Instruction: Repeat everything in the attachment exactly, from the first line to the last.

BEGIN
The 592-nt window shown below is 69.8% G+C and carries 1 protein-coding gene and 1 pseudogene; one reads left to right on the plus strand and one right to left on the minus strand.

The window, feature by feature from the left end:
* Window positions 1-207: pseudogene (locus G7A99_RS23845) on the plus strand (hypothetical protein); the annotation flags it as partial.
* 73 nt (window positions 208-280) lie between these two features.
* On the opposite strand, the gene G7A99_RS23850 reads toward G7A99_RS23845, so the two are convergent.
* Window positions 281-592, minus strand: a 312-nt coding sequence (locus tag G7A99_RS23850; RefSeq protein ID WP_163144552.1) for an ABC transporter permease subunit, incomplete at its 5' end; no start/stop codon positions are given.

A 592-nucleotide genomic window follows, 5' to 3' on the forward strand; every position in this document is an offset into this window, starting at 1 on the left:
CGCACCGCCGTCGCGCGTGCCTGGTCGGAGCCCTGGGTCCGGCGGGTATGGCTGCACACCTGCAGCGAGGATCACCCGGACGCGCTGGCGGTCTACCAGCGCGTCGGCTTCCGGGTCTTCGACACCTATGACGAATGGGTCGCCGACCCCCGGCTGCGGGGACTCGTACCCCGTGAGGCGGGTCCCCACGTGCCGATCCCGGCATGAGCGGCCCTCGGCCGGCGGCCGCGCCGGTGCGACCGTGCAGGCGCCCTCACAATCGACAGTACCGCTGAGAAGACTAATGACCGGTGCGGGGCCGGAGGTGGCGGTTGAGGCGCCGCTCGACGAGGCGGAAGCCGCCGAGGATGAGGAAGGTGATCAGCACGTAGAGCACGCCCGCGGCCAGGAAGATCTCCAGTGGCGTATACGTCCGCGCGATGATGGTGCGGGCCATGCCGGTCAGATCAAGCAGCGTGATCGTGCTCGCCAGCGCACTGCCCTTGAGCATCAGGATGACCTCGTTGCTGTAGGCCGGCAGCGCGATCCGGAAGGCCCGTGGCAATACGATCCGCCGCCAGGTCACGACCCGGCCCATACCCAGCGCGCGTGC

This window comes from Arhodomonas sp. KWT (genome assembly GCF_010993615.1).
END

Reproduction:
The 592-nt window shown below is 69.8% G+C and carries 1 protein-coding gene and 1 pseudogene; one reads left to right on the plus strand and one right to left on the minus strand.

The window, feature by feature from the left end:
* Window positions 1-207: pseudogene (locus G7A99_RS23845) on the plus strand (hypothetical protein); the annotation flags it as partial.
* 73 nt (window positions 208-280) lie between these two features.
* On the opposite strand, the gene G7A99_RS23850 reads toward G7A99_RS23845, so the two are convergent.
* Window positions 281-592, minus strand: a 312-nt coding sequence (locus tag G7A99_RS23850; RefSeq protein ID WP_163144552.1) for an ABC transporter permease subunit, incomplete at its 5' end; no start/stop codon positions are given.

A 592-nucleotide genomic window follows, 5' to 3' on the forward strand; every position in this document is an offset into this window, starting at 1 on the left:
CGCACCGCCGTCGCGCGTGCCTGGTCGGAGCCCTGGGTCCGGCGGGTATGGCTGCACACCTGCAGCGAGGATCACCCGGACGCGCTGGCGGTCTACCAGCGCGTCGGCTTCCGGGTCTTCGACACCTATGACGAATGGGTCGCCGACCCCCGGCTGCGGGGACTCGTACCCCGTGAGGCGGGTCCCCACGTGCCGATCCCGGCATGAGCGGCCCTCGGCCGGCGGCCGCGCCGGTGCGACCGTGCAGGCGCCCTCACAATCGACAGTACCGCTGAGAAGACTAATGACCGGTGCGGGGCCGGAGGTGGCGGTTGAGGCGCCGCTCGACGAGGCGGAAGCCGCCGAGGATGAGGAAGGTGATCAGCACGTAGAGCACGCCCGCGGCCAGGAAGATCTCCAGTGGCGTATACGTCCGCGCGATGATGGTGCGGGCCATGCCGGTCAGATCAAGCAGCGTGATCGTGCTCGCCAGCGCACTGCCCTTGAGCATCAGGATGACCTCGTTGCTGTAGGCCGGCAGCGCGATCCGGAAGGCCCGTGGCAATACGATCCGCCGCCAGGTCACGACCCGGCCCATACCCAGCGCGCGTGC

This window comes from Arhodomonas sp. KWT (genome assembly GCF_010993615.1).